(k×previous pixel value)+((1−k)×detected non-moving pixel value)

where k is a filter coefficient, for example equal to 0.97.

Note that the techniques discussed above relating to data associated with sports coverage can be extended to various other systems, for example other types of television coverage (news, music shows and the like) or to game systems in which, for example, the image 1720 might be generated by an in-game (virtual) camera having a virtual rather than a real camera position and orientation, and might include game score data, weapon aiming articles such as cross-hairs and the like. Using the techniques discussed with reference to FIGS. 36-39, these can either be removed before re-projection and then reinserted, or they can be supplied separately and inserted at the appropriate display position after re-projection.

Accordingly, embodiments of the present disclosure as discussed above in the various examples may be summarised and/or defined by the following numbered clauses:

1. A display method using a display operable to display an image to a viewer, the method comprising:

detecting an initial position and/or orientation of the viewer's head;

generating an image for display according to the detected initial position and/or orientation;

detecting a current position and/or orientation of the viewer's head depending upon a display time at which the image is to be displayed;

re-projecting the generated image according to any differences between the initial position and/or orientation and the current position and/or orientation of the viewer's head; and

displaying the re-projected image using the display.

2. A method according to clause 1, in which the step of re-projecting comprises detecting an overlapping portion between the generated image and the required re-projected image, and reproducing the overlapping portion as part of the re-projected image.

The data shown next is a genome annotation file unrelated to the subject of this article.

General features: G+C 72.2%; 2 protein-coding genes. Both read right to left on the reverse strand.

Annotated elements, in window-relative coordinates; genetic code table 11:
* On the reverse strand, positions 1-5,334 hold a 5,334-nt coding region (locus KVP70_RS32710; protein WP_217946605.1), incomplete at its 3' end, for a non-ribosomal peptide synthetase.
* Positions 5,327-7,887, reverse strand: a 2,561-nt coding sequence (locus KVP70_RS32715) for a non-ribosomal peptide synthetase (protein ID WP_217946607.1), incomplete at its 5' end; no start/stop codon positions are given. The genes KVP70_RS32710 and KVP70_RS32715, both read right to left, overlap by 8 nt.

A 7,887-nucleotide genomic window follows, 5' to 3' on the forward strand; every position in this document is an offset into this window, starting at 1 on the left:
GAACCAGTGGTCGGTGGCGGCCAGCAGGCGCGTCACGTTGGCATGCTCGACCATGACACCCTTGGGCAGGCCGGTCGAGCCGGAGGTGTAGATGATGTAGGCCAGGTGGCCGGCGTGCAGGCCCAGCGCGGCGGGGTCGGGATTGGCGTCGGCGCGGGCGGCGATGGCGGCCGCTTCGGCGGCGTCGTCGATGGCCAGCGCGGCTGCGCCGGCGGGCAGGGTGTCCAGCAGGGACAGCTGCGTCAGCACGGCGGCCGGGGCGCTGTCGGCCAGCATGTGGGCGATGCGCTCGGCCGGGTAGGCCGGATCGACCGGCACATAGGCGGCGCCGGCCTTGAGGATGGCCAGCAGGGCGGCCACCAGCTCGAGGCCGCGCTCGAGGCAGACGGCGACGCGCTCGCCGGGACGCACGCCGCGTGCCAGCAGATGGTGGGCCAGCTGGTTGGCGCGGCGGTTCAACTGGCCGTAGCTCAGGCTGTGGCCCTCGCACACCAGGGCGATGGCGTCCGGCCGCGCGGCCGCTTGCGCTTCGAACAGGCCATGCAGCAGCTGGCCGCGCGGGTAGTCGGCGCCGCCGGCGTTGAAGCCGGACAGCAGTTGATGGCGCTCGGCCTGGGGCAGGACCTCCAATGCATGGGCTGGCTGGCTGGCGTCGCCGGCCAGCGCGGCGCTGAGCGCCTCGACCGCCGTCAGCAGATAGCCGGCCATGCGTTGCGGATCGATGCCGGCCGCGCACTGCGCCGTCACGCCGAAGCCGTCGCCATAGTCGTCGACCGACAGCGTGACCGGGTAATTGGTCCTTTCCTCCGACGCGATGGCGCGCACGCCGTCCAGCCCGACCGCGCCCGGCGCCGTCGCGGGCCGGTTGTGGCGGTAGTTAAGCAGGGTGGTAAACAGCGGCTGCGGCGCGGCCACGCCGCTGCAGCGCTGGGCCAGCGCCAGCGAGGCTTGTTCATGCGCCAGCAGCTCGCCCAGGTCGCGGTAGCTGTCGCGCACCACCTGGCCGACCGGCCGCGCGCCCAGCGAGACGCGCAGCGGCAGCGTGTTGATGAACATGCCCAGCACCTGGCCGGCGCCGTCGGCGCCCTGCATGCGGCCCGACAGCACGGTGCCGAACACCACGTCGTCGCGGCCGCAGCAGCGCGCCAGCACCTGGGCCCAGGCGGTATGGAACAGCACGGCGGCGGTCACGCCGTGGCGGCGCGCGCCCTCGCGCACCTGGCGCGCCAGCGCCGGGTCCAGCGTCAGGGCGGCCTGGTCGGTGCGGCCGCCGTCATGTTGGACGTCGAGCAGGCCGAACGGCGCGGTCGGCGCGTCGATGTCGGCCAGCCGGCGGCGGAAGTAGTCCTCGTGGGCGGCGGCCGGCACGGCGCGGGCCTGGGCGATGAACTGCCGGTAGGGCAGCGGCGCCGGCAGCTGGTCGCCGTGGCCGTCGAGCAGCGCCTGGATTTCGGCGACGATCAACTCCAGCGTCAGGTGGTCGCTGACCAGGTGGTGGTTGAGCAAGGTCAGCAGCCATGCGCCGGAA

3. A method according to clause 2, comprising filling portions of the re-projected image other than the overlapping portion with image material from a further image source.

4. A method according to any one of the preceding clauses, in which the generating step comprises associating metadata with the generated image, the metadata indicating the initial position and/or orientation of the viewer's head.

5. A method according to any one of the preceding clauses, in which the generating step comprises providing depth data indicating the image depth of one or more image features, and the step of re-projecting comprises repositioning one or more image features within the re-projected image according to the depth data.
6. A method according to any one of the preceding clauses, in which the display is a head-mountable display and the position and/or orientation of the viewer's head is detected by detecting a position and/or orientation of the head-mountable display.
7. A method according to any one of the preceding clauses, in which the generating step takes a period of time equal to at least an image generating latency, and the re-projecting step takes a period of time equal to at least an image re-projection latency, the image generating latency being longer than the image re-projection latency.
8. A method according to clause 7, in which the detected initial position is detected at a latest time, allowing for the image generating latency and the image re-projection latency, to allow for the display of the re-projected image at the display time.
9. A method of image capture comprising:

capturing an image using a camera;

detecting the position and/or orientation of the camera; and